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May 7, 2008

Killer Gay Sex!

by Tony Valenzuela


The Absence of Politics

On a Fuzeon preparation mat, a laminated work station that comes with the drug, the New York Patient places alcohol pads, two syringes and two small vials, one with sterile water, the other with the powdered medication.  With the larger syringe he draws the sterile water out of one of the tiny bottles and shoots it at an angle into the other filled with this powerful drug that has kept him alive for three years when other treatments have failed.  We are in his living room.  He’s wearing khaki shorts, flip-flops and a pale baby-blue print shirt which he lifts to show me his belly covered in a shocking rash of welts—red, bruised and painful.  He grabs my hand and directs my finger to one of the injection-site sores, a smooth, flat and surprisingly hard lump of inflamed tissue about two inches in diameter.  He lifts the legs of his shorts to show me his thighs, also covered.  The fabric from his clothes can become an unbearable irritant, and every day he places ice packs to soothe the pain and swelling.  With his fingers he searches, alternating from legs to belly, right side to left, for a spot with the least amount of tenderness.

The Fuzeon powder takes 10 minutes to mix in water, and at that time he draws the prepared mixture into the smaller syringe then flicks it gently with his finger to release air.  He locates a small area on his thigh more in recovery than healed amid this field of sores, dabs the spot with alcohol, takes a quick deep breath, then presses the needle into his thigh letting out a small gasp as it disappears into his leg.  Slowly the liquid drains into his subcutaneous fat and almost immediately bubbles at the surface of his leg into a reservoir that will take several hours to absorb.  Every day, twice a day he repeats this procedure. “I wouldn’t be here without it,” he tells me.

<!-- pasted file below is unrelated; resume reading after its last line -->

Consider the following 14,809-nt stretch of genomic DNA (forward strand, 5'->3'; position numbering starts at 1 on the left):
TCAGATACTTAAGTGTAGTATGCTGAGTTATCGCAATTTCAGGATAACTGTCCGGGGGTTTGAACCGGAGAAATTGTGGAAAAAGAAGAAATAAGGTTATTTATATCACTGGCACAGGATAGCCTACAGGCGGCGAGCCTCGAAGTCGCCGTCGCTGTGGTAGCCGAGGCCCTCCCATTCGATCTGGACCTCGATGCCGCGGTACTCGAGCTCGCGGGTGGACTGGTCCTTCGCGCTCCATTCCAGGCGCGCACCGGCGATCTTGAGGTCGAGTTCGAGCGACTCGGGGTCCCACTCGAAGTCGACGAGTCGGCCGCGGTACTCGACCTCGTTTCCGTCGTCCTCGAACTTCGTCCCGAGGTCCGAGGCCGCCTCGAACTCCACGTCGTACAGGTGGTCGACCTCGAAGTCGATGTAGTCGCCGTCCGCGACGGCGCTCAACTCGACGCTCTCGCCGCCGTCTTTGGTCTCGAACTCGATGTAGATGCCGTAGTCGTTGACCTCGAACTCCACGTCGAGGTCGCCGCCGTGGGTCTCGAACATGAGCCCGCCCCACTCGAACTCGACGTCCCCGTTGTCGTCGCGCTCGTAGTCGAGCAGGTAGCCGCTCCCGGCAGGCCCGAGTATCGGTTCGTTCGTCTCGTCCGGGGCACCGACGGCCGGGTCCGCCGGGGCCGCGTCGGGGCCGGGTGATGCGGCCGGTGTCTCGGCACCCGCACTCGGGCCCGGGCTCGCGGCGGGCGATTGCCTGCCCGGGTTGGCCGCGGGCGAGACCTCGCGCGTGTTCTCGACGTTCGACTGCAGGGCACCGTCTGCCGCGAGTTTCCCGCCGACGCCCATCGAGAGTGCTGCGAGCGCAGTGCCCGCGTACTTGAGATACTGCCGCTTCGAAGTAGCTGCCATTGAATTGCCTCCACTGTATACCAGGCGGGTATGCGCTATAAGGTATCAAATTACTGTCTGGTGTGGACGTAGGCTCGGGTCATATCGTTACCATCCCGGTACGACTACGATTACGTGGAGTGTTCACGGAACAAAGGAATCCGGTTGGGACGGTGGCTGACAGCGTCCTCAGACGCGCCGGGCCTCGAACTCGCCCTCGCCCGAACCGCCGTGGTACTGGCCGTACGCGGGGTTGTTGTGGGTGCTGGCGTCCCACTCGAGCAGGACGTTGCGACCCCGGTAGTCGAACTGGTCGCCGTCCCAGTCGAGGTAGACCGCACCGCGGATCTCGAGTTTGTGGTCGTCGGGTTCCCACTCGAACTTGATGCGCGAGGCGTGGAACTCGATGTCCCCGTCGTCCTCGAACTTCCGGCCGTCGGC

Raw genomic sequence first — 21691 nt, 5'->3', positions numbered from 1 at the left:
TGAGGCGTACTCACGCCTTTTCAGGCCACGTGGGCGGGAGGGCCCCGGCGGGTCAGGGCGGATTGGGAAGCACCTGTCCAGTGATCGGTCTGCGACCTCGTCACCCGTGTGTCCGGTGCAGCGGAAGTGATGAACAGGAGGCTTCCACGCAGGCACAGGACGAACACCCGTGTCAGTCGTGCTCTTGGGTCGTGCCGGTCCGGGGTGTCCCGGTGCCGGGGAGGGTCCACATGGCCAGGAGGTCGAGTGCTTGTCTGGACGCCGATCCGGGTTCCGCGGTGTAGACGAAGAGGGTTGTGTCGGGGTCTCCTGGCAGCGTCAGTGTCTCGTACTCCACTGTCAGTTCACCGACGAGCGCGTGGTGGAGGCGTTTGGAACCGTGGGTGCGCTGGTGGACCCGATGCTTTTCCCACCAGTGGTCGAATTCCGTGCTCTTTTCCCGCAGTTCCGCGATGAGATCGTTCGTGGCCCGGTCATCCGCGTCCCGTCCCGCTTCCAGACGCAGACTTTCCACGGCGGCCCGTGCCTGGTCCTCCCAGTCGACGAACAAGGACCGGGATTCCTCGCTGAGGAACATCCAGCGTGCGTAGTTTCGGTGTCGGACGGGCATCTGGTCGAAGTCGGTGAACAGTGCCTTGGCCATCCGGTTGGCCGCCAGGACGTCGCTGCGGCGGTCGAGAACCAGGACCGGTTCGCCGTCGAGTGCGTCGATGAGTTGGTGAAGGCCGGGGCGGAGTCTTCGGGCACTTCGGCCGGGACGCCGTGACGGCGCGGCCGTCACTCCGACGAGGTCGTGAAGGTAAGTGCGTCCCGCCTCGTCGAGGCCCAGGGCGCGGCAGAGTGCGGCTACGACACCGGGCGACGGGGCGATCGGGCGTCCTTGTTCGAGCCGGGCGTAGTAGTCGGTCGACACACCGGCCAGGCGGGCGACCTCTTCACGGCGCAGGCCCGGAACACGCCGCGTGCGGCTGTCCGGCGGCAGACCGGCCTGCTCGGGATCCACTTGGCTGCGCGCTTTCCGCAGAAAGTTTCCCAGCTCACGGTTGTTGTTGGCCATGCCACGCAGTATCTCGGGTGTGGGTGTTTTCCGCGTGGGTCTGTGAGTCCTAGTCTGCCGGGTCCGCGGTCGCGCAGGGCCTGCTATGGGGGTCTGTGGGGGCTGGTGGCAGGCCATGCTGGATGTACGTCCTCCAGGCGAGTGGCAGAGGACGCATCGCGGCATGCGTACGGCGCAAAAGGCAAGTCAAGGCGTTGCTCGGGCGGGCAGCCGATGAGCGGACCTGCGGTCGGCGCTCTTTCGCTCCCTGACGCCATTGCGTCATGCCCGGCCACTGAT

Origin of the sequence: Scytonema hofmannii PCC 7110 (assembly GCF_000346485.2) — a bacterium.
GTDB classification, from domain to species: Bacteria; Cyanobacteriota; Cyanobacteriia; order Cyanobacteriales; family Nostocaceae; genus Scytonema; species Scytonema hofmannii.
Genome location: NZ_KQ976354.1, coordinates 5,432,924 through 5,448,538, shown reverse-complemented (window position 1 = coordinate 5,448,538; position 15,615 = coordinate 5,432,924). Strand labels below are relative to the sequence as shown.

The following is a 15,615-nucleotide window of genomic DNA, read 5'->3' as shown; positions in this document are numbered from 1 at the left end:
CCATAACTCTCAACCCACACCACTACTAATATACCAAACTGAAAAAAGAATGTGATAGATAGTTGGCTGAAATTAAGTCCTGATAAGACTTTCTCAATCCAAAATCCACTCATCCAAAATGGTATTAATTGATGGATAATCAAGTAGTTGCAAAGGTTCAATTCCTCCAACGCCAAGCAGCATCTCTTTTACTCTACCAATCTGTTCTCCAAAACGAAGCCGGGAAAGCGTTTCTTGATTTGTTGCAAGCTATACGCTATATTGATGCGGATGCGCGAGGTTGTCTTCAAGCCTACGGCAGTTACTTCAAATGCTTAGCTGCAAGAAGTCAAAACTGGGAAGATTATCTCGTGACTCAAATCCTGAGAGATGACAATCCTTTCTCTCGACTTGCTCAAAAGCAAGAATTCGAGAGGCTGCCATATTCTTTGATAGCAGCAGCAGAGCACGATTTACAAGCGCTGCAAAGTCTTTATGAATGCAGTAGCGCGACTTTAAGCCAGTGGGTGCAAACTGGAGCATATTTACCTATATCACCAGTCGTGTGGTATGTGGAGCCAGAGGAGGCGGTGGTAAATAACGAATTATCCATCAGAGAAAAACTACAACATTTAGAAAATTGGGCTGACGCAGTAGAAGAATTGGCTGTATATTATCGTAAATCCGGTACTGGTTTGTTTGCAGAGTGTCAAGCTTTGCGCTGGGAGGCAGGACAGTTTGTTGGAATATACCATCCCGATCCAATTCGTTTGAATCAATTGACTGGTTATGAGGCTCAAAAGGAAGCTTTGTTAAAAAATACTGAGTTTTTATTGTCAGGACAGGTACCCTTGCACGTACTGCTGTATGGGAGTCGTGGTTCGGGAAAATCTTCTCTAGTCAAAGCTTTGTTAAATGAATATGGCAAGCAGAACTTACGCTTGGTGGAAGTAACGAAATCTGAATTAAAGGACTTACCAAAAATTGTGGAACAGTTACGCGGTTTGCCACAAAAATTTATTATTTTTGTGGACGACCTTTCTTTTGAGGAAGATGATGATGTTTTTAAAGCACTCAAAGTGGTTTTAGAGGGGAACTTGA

This is what can happen with HIV in its most rare and dangerous of strains.  Preceding the injection, he’d swallowed 18 pills, a staggering array of HIV prophylactics and vitamins, down in one gulp of smoothie he’d prepared with protein powder, fresh strawberries and apple juice.   On the coffee table sits a square black zipper case, the size of an extra-large makeup bag, which stores all these medications taken every day to stave off his difficult-to-combat virus.  He will soon start Isentress, the first integrase inhibitor class of HIV medication approved by the FDA in October—a respite if not permanent alternative to the harrowing daily injections.

I watched the unsettling scene as if in another time, say the early ’90s, evoking the history of AIDS suffering I know mostly from the literature of the day, the devastatingly immersive detail of misery by great chroniclers of that era, men not much older than I who bore the brunt of the plague.  The New York Patient is of that generation, but his experience with AIDS is distinctly of this time—solitary, stigmatized, yet hopeful that pharmaceuticals will take him from one decade to the next.
“I was put back on Fuzeon,” he told me somewhat exasperated, after failing a different regimen that caused his liver enzymes to skyrocket.  “I was feeling like I wasn’t succeeding in my treatment even though I was putting so much work into it.  I also had this interaction with a guy I had romantic feelings for that didn’t work out.  I started getting angry at the virus, angry at the medications, angry at the injections,” he told me. “In the past I felt frustrated for having the virus, but never angry.  Now I felt really pissed.”

Anger has not come easily to him in our conversations.  He had told me he felt “numb” during the initial crush of media attention that portrayed him as depraved.  He felt scared to be so ill and grateful to get better.  His process of picking up the pieces has depended more on a spiritual awakening than a clenched-fisted response to poor decision making and even worse luck. 

A friend of mine recently commented that the absence of anger in HIV activism today is the absence of politics.  By politics he did not mean “equal rights,” or the sort of “Fight AIDS” activism that resonated in the past but feels meaningless now.  The absence of politics, of anger, is one in which the voice of ordinary gay men unbiased by funding streams and institutional affiliations is rarely heard outside the researcher’s qualitative interview.  Anger is an emotion the New York Patient could hardly access given the anger directed at him, at people who do meth, who have unprotected sex, who become HIV positive.  The New York Patient’s anger is not externalized; it’s directed at his virus, at his tainted blood, at himself.  What he is reflecting is a state of affairs of being a gay man today, in particular one with HIV.  Anger is not allowed.